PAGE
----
With the explosion of interest in self-driving technology, carmakers are scrambling to corner market share.
As per a senior executive from the company, Ford Motor Co is considering to deploy self-driving vehicle technology in larger commercial vehicles and is working with multiple partners to deploy this strategy on autonomous vehicles on the road.
“We’ve been talking with different partners in different industries about potential applications for Ford’s first self-driving vehicle in 2021, including ride-sharing and delivery services,” said Sherif Marakby, Ford’s vice president of autonomous vehicles and electrification said in an interview.
Jim Hackett, who took over Ford as its Chief Executive in May, is leading a review of the automaker’s strategy.
Just like its peer Uber Technologies, Ford is already operating “on-demand” transit vehicles which it calls as a Chariot; it plans on eventually outfitting these with self-driving capability.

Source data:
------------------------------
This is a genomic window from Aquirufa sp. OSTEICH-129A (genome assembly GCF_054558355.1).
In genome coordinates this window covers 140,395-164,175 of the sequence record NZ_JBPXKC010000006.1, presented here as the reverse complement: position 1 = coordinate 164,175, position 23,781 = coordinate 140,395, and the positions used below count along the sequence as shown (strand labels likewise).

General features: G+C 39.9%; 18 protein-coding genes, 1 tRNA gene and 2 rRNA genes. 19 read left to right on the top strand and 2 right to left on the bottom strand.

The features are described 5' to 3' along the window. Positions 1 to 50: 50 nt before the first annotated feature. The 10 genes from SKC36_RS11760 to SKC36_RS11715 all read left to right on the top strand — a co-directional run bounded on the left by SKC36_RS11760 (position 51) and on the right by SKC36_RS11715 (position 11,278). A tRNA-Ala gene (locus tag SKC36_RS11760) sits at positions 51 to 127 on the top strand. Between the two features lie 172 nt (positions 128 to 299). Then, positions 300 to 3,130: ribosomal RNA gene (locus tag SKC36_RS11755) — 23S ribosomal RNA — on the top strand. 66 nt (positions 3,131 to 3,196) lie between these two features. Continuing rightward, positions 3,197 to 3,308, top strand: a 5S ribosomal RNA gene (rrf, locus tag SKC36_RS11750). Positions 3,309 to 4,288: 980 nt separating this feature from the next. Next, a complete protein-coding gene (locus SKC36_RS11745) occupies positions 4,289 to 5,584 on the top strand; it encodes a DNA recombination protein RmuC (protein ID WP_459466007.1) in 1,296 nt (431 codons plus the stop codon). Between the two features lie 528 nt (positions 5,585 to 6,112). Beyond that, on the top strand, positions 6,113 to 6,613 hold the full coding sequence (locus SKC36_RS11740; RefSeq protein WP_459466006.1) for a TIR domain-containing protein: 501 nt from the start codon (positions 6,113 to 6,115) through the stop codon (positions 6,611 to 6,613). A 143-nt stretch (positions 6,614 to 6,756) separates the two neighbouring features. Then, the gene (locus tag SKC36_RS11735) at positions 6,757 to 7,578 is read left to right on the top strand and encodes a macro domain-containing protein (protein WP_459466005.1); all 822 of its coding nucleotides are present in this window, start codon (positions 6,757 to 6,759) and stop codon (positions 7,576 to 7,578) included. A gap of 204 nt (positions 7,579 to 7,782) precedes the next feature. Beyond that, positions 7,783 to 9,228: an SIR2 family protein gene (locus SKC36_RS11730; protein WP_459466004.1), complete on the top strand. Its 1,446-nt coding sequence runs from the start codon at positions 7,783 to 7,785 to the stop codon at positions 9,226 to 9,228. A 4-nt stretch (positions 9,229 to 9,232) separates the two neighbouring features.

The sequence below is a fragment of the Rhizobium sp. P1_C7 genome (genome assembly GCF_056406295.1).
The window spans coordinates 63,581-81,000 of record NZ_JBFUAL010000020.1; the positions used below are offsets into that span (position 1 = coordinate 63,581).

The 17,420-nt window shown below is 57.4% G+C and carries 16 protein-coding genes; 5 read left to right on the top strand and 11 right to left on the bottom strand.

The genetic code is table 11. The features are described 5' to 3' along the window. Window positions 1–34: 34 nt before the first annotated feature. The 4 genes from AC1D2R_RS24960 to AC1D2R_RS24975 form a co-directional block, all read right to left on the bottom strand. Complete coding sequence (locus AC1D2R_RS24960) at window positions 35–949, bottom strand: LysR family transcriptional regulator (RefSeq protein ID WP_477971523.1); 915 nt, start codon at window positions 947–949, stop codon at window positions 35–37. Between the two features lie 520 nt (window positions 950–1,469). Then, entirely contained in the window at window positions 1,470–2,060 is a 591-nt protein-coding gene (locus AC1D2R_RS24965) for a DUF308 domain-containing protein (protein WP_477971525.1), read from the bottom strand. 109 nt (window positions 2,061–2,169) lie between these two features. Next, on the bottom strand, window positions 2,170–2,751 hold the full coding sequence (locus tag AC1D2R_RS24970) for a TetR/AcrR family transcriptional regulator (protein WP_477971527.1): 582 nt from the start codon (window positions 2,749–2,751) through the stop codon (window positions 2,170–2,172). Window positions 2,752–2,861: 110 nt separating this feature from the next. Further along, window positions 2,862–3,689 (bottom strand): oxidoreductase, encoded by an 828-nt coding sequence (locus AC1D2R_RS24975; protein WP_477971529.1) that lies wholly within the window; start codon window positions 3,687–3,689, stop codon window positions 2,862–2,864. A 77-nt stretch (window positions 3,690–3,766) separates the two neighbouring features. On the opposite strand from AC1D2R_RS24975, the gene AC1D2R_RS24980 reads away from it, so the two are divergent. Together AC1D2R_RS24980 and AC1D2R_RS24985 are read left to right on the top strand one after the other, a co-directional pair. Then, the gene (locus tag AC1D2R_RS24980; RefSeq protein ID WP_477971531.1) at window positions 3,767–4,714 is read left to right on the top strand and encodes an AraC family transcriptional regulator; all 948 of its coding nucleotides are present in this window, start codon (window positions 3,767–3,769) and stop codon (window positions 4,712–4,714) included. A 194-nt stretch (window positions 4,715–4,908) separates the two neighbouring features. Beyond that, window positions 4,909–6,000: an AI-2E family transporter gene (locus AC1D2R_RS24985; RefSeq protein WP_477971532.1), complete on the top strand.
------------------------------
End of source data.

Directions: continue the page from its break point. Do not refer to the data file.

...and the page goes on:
The move follows Tesla Inc and other commercial truck makers trying to develop self-driving trucks.
Significantly, while Tesla’s is gunning for long-haul self-driving trucks, Ford currently does not make Class 8, long-haul semi trucks; it however builds F-series trucks that are light and medium duty, as well as transit vans that are used to deliver goods to commercial customers.
Incidentally, on Tuesday, Ford announced that it has teamed up with Domino’s Pizza to test the delivery of meals to consumers in Michigan by self-driving vehicles.
Marakby stated, Ford is working with “many other companies” to develop self-driving hardware, while its Pittsburgh-based, Argo AI affiliate, is developing the “virtual driver” software.
He went on to add, Ford plans on doing much of the systems integration work, by itself.
Ford’s approach has been different from its rivals, who have announced plans to share the cost of engineering and self-driving software technology.
A recent example has been BMW partnering with Intel Corp, Delphi Automotive and Fiat Chrysler Automobiles.
“We’re developing the technology and the (customer) interfaces to go to market directly with our partners,” said Marakby. “We’re open to other arrangements in the future.”